HL Deb 24 February 1927 vol 66 cc222-8

Order of the Day for the Second Reading read.


My Lords, I beg to move the Second Rending of this Bill. I may say at once that the Bill is short, is wholly uncontroversial and is simply intended to tighten up and render more efficient the administration by the Ministry of Agriculture of the Diseases of Animals Acts, The first clause of the Bill carries out a recommendation of the Departmental Committee which sat in 1922 and in 1924, presided over by Captain Ernest Pretyman. The clause provides for simplification of the procedure set out in detail in the Diseases of Animals Act, 1894, which is described as the principal Act.

That is the procedure which has to be followed in a place or in an area where an outbreak takes place, with consequent restrictions, and where subsequently those restrictions can be removed on the disappearance of the disease. This procedure is very cumbersome, it is quite out of date, and it involves delay and quite unnecessary expense. This clause simply provides that the Minister of Agriculture shall be able by Departmental Order to prescribe the procedure necessary for the purpose which, as a matter of fact, is already done by him with great success in the case of swine fever. The Bill really assimilates the administrative procedure in the case of swine fever to these more serious contagious diseases.

Clause 2 has reference to cattle plague, or what is known in some parts of the world as rinderpest. Fortunately, since 1877 we have had no outbreaks of Cattle plague in this country, though many of your Lordships will know that about the middle and during the latter part of last century it was amongst our most serious animal diseases. As the law stands today, the Minister gives directions for the slaughter of animals affected with cattle plague and must insist upon the slaughter, not only of affected animals, but of all those deemed to have been in contact with affected animals in the same shed or otherwise. Your Lordships may be aware that several years ago there was discovered a very effective immunising agent winch has been successfully employed in various parts of the world where cattle plague has broken out, and in those countries, notably in South Africa, in India, is Japan and more recently in Palestine, it has enabled the spread of this disease to be entirely prevented in the case of in-contact animals. This clause is simply intended to permit the use of this immunising agent in the event, which we hope may never occur again, of an outbreak of cattle plague in this country, thus avoiding a great waste of animal life and also a great waste of public money.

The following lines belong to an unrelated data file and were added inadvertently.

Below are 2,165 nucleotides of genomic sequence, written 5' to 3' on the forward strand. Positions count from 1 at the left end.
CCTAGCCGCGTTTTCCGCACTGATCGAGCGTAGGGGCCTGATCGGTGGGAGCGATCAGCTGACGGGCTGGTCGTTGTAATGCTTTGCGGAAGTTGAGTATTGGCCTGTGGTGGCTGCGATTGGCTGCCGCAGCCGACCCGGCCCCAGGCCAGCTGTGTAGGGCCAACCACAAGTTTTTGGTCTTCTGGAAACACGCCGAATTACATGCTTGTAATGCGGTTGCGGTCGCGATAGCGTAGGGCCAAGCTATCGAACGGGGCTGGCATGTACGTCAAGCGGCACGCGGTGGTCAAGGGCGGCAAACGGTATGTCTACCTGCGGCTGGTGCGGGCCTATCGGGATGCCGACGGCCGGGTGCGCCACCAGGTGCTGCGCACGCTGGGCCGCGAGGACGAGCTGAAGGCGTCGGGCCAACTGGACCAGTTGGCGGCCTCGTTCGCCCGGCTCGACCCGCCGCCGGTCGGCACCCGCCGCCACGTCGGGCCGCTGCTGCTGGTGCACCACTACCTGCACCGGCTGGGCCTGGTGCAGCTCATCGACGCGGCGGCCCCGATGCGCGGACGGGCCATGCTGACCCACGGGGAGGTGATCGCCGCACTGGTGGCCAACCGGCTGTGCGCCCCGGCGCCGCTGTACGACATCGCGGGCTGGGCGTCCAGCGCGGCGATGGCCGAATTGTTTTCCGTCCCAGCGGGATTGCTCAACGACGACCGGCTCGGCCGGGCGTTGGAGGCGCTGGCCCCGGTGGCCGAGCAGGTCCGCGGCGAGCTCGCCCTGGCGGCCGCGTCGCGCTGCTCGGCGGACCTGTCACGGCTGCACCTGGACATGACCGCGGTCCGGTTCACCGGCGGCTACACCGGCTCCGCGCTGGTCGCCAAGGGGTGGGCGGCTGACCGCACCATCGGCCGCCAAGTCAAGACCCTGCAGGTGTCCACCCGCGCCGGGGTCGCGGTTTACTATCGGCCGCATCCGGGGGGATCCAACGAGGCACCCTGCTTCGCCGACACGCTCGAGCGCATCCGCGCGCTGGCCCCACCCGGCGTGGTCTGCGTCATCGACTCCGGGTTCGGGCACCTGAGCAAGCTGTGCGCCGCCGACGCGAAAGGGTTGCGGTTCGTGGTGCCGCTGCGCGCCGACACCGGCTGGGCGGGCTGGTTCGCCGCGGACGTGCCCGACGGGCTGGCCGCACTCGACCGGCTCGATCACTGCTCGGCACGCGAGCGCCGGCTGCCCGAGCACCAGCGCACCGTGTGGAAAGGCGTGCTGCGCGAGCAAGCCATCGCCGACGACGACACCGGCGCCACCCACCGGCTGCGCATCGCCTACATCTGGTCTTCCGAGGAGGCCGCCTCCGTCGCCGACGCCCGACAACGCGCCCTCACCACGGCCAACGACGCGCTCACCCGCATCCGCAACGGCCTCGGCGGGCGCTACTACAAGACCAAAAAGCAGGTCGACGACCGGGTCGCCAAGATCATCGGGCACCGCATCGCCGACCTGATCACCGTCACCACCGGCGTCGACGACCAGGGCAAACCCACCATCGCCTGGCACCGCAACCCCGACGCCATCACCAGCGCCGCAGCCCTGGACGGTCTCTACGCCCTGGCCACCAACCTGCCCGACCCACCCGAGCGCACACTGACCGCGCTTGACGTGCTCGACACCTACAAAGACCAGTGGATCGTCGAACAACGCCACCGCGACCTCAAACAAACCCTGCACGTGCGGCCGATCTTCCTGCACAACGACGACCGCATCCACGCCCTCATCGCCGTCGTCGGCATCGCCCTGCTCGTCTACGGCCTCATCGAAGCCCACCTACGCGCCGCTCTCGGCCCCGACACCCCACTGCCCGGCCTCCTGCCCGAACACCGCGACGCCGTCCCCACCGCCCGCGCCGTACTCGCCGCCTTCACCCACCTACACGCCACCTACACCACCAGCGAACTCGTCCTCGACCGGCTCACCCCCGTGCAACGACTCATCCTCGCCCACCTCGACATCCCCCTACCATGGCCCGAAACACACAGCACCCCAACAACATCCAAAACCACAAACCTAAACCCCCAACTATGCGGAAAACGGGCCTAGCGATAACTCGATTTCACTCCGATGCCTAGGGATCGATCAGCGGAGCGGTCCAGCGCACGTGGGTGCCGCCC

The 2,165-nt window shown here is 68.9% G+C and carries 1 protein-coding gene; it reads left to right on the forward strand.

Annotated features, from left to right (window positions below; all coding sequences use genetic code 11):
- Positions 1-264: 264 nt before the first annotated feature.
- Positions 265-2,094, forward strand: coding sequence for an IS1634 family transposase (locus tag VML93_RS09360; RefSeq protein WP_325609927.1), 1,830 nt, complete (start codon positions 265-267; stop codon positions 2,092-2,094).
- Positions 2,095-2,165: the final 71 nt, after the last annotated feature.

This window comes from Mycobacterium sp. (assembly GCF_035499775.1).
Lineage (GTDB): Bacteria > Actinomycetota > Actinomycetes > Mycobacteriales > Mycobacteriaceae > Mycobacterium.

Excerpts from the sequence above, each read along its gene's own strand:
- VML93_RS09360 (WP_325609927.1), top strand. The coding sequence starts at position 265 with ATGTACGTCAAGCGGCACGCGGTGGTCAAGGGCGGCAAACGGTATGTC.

As regards the third clause it authorises the Minister to order the slaughter of all animals in an imported animals wharf or landing place that are deemed to be affected with any contagious disease which renders animals at any time liable to slaughter. Under the present law the Minister has the power to order the slaughter in these places of all animals affected with foot and-mouth disease, pleuro-pneumonia or cattle plague, but he has no power to order the slaughter in such places of other animals affected with serious contagious diseases and we particularly want to have this power in relation to the scheduled forms of tuberculosis. It is rather a curious anomaly that to-day, while all local authorities have power to order the slaughter of animals affected with the scheduled forms of tuberculosis, the Minister of Agriculture has no power in the case of animals that have come into this country and are detained at these landing places and animal wharves. This clause is designed simply to remove that anomaly and I hope that it will be approved by your Lordships.

Clause 4 amends the Importation of Animals Act, 1922, by authorising an increase of the fees charged to importers where it is desirable that their animals should be detained for inspection and testing. Perhaps I may give your Lordships an illustration of our aim in this connection. It is proposed to detain all horses imported into this country so that they may be tested with mallein, a test which, as your Lordships are no doubt aware, has proved to be an effective means of preventing the spread of glanders or farcy, which used to be so serious among horses in this country. If this clause is agreed to it will be possible to use the mallein test and so prevent glanders reappearing in this country.